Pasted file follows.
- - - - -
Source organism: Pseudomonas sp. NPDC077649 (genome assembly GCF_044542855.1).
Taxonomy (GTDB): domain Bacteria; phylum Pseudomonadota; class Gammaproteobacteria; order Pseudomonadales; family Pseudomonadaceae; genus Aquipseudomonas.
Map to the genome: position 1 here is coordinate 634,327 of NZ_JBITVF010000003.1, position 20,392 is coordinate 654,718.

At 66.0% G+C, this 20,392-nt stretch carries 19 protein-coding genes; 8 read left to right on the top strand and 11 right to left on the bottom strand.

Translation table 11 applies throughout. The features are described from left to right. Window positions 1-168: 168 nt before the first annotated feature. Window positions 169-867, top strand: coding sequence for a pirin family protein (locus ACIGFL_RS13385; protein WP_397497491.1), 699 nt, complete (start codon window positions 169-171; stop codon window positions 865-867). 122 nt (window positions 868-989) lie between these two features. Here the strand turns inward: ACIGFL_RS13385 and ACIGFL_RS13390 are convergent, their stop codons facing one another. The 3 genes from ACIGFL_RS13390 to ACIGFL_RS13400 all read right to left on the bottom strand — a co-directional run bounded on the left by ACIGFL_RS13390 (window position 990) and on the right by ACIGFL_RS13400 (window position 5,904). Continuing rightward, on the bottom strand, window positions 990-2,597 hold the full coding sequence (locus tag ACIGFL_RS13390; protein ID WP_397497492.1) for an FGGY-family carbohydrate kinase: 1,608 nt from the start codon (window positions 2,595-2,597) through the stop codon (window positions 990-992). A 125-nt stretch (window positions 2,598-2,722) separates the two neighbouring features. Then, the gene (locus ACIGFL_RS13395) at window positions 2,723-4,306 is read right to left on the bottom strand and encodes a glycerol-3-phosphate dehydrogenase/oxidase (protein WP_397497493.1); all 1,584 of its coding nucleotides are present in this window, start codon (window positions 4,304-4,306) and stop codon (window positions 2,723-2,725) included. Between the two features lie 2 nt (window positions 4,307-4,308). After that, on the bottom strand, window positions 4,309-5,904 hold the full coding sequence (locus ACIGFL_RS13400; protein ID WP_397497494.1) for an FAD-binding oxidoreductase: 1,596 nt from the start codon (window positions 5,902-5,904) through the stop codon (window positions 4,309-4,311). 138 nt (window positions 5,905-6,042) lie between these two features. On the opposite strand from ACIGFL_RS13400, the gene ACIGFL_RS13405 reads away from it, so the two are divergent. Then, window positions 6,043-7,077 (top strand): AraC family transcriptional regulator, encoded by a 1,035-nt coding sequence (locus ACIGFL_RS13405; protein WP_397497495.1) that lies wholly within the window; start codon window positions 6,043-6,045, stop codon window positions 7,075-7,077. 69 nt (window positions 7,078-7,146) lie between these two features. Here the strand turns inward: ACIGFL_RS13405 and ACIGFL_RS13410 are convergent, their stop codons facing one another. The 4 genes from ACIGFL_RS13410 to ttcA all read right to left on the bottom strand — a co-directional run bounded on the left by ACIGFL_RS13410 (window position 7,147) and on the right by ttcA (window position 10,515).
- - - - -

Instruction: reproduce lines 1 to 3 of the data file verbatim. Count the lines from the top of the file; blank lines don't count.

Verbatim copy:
Source organism: Pseudomonas sp. NPDC077649 (genome assembly GCF_044542855.1).
Taxonomy (GTDB): domain Bacteria; phylum Pseudomonadota; class Gammaproteobacteria; order Pseudomonadales; family Pseudomonadaceae; genus Aquipseudomonas.
Map to the genome: position 1 here is coordinate 634,327 of NZ_JBITVF010000003.1, position 20,392 is coordinate 654,718.